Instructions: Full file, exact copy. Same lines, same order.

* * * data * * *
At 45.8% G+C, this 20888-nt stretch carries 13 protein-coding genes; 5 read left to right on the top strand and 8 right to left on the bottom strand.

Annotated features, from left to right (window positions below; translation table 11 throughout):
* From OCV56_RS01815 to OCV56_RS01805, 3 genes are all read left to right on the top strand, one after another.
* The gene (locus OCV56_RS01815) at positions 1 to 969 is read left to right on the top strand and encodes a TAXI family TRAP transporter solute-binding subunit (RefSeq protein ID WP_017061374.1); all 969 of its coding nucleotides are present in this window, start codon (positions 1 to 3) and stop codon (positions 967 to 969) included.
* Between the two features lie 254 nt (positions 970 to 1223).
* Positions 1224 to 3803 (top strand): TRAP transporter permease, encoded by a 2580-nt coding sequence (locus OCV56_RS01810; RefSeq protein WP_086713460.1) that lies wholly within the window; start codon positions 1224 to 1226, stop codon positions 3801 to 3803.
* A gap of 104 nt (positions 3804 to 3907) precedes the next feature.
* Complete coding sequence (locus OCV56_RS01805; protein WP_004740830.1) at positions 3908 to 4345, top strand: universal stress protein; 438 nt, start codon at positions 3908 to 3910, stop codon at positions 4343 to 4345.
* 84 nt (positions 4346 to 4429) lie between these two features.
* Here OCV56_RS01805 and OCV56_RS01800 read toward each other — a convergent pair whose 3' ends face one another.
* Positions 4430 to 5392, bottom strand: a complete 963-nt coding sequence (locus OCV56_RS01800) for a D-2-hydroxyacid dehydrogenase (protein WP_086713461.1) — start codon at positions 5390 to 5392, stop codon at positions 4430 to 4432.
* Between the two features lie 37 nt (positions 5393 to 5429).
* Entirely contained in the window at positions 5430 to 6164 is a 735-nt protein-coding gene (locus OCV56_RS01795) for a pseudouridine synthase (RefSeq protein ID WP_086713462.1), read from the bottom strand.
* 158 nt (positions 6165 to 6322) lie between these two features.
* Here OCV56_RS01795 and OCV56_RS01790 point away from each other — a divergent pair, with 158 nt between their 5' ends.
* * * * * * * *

At 45.8% G+C, this 20888-nt stretch carries 13 protein-coding genes; 5 read left to right on the top strand and 8 right to left on the bottom strand.

Annotated features, from left to right (window positions below; translation table 11 throughout):
* From OCV56_RS01815 to OCV56_RS01805, 3 genes are all read left to right on the top strand, one after another.
* The gene (locus OCV56_RS01815) at positions 1 to 969 is read left to right on the top strand and encodes a TAXI family TRAP transporter solute-binding subunit (RefSeq protein ID WP_017061374.1); all 969 of its coding nucleotides are present in this window, start codon (positions 1 to 3) and stop codon (positions 967 to 969) included.
* Between the two features lie 254 nt (positions 970 to 1223).
* Positions 1224 to 3803 (top strand): TRAP transporter permease, encoded by a 2580-nt coding sequence (locus OCV56_RS01810; RefSeq protein WP_086713460.1) that lies wholly within the window; start codon positions 1224 to 1226, stop codon positions 3801 to 3803.
* A gap of 104 nt (positions 3804 to 3907) precedes the next feature.
* Complete coding sequence (locus OCV56_RS01805; protein WP_004740830.1) at positions 3908 to 4345, top strand: universal stress protein; 438 nt, start codon at positions 3908 to 3910, stop codon at positions 4343 to 4345.
* 84 nt (positions 4346 to 4429) lie between these two features.
* Here OCV56_RS01805 and OCV56_RS01800 read toward each other — a convergent pair whose 3' ends face one another.
* Positions 4430 to 5392, bottom strand: a complete 963-nt coding sequence (locus OCV56_RS01800) for a D-2-hydroxyacid dehydrogenase (protein WP_086713461.1) — start codon at positions 5390 to 5392, stop codon at positions 4430 to 4432.
* Between the two features lie 37 nt (positions 5393 to 5429).
* Entirely contained in the window at positions 5430 to 6164 is a 735-nt protein-coding gene (locus OCV56_RS01795) for a pseudouridine synthase (RefSeq protein ID WP_086713462.1), read from the bottom strand.
* 158 nt (positions 6165 to 6322) lie between these two features.
* Here OCV56_RS01795 and OCV56_RS01790 point away from each other — a divergent pair, with 158 nt between their 5' ends.